However, there are regions where these recommendations aren’t enough. If the number of dangerous animals exceeds established standards, one must reduce their number by force. By law, killing wild animals is punishable by fines from 2,000 to 5,000 Roubles (61-153 USD. 64-162 CAD. 67-169 AUD. 44-110 Euros. 37-93 UK Pounds). The Ministry of Natural Resources and the Environment does issue permits for “prey hunting resources in order to regulate herd numbers”. The police or hunters can do the shooting. Under federal law, you can only kill wolves with a gun… the law strictly forbids using traps and poisons. For these purposes, the government allots separate funds for the regions. For example, in Yakutia, the struggle with wolves will cost 32 million Roubles (976,000 USD. 1.034 million CAD. 1.078 million AUD. 708,000 Euros. 596,000 UK Pounds). Besides guns, local authorities want to use light aircraft to shoot wolves.

However, according to Nikolai Vyshegorodskih, the Head of Protection and Use of Wildlife, Aquatic Biological Resources, and Environmental Safety of Oryol Oblast, regulating wolf populations by violent means is necessary only in exceptional cases. He said, “Wild wolves attacking humans is extremely rare. Sixty percent of the diet of these animals is rats and other small animals. They’re afraid of people”. In his view, wolves play an important role in the food chain, saying, “Let’s take, for instance, Oryol Oblast. Once wolves come here, then, it sharply reduces the number of stray dogs, cats, and rabid foxes. Sometimes, they eat pet dogs. However, from the viewpoint of natural selection, it’s a normal process. Dogs are socially adapted to people and poorly adapted to life in nature, so, a stronger link in the food chain kills them… the wolf, and in the Far East, it’s the tiger”. Vyshegorodskih noted that as soon as a territory becomes free of wolves, rats, foxes, and wild dogs take their place, which assume the role of predator, and attack humans. He said, “In this situation, wolves are rather good”.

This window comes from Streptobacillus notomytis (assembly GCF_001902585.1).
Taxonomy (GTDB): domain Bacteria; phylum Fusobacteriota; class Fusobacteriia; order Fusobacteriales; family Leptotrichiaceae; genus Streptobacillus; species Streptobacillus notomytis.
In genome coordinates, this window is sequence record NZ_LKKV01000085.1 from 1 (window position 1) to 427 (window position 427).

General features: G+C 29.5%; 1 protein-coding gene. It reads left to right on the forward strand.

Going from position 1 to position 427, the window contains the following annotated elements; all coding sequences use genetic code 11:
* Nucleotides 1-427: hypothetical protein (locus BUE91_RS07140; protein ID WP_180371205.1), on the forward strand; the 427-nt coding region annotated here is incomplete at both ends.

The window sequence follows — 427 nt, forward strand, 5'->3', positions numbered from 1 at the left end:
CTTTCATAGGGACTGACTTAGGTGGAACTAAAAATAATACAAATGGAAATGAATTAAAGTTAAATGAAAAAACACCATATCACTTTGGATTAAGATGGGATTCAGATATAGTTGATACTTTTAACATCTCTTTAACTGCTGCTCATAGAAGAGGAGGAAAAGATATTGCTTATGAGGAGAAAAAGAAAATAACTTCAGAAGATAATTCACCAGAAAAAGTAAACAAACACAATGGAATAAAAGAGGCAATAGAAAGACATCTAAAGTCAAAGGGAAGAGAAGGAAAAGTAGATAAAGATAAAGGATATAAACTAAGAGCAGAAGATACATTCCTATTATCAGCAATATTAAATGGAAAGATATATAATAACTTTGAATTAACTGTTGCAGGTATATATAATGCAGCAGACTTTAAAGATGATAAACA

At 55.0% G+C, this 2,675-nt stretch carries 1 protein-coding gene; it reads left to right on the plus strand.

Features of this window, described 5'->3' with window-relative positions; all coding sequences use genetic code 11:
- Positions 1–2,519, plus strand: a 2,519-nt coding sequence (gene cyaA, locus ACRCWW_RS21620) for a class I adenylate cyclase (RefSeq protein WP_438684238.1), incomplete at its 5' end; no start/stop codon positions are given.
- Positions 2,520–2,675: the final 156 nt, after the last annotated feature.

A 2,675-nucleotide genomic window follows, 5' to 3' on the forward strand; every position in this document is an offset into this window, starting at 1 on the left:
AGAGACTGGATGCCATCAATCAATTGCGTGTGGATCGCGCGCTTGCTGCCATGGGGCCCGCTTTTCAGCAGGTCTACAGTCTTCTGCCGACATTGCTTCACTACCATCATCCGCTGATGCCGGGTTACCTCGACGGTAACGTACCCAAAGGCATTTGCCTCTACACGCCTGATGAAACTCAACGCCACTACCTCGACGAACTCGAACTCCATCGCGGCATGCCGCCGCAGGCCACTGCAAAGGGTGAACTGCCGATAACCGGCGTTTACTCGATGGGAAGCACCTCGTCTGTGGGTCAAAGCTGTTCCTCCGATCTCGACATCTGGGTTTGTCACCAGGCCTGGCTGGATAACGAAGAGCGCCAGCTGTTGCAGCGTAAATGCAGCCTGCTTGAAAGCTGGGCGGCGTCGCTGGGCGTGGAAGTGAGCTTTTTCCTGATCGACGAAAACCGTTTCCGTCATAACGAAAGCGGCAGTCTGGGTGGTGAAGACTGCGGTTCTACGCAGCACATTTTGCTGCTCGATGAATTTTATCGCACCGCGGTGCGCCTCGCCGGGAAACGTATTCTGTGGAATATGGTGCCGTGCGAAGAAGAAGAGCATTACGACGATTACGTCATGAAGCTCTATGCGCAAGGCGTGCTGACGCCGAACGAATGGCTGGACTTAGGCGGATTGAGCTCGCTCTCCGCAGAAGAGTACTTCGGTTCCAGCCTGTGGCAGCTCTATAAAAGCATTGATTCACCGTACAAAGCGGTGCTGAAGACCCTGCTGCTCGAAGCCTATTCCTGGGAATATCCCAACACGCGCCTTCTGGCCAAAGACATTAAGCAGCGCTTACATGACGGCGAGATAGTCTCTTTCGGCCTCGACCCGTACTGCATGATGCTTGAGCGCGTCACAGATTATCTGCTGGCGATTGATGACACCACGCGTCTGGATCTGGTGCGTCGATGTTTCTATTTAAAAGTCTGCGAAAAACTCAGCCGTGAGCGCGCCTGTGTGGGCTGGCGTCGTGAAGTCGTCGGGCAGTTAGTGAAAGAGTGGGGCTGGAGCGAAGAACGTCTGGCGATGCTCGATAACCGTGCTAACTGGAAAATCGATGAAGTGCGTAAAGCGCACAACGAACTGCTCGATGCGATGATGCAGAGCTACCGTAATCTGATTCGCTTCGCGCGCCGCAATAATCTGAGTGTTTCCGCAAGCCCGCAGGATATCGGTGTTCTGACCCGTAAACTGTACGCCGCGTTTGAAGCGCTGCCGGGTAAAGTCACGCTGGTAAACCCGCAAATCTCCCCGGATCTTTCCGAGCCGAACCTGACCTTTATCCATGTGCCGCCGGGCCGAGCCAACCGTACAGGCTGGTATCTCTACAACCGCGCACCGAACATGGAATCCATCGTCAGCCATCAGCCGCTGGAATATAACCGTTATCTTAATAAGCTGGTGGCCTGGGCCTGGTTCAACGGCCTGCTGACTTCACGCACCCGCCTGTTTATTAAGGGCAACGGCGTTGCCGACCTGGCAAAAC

7 December 2013

Anastasia Maltseva

Russia Behind the Headlines

http://rbth.ru/society/2013/12/07/russian_bears_searching_remote_villages_for_food_32359.html

Friday, 10 May 2013

In 2013, Siberian Bears Better Behaved After Hibernation

00k Bears of Lake Kurilsk. Kamchatka. 15.11.12

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On Friday, Konstantin Osadchy, head of the nature protection committee in Tomsk, told RIA-Novosti that bears waking up after their winter hibernation in Tomsk Oblast in Siberia are better behaved this year than last year, saying, “Compared to this time in previous years, things are somehow calmer now, there were times when we had to shoot about a dozen [bears] between the end of April and beginning of May”.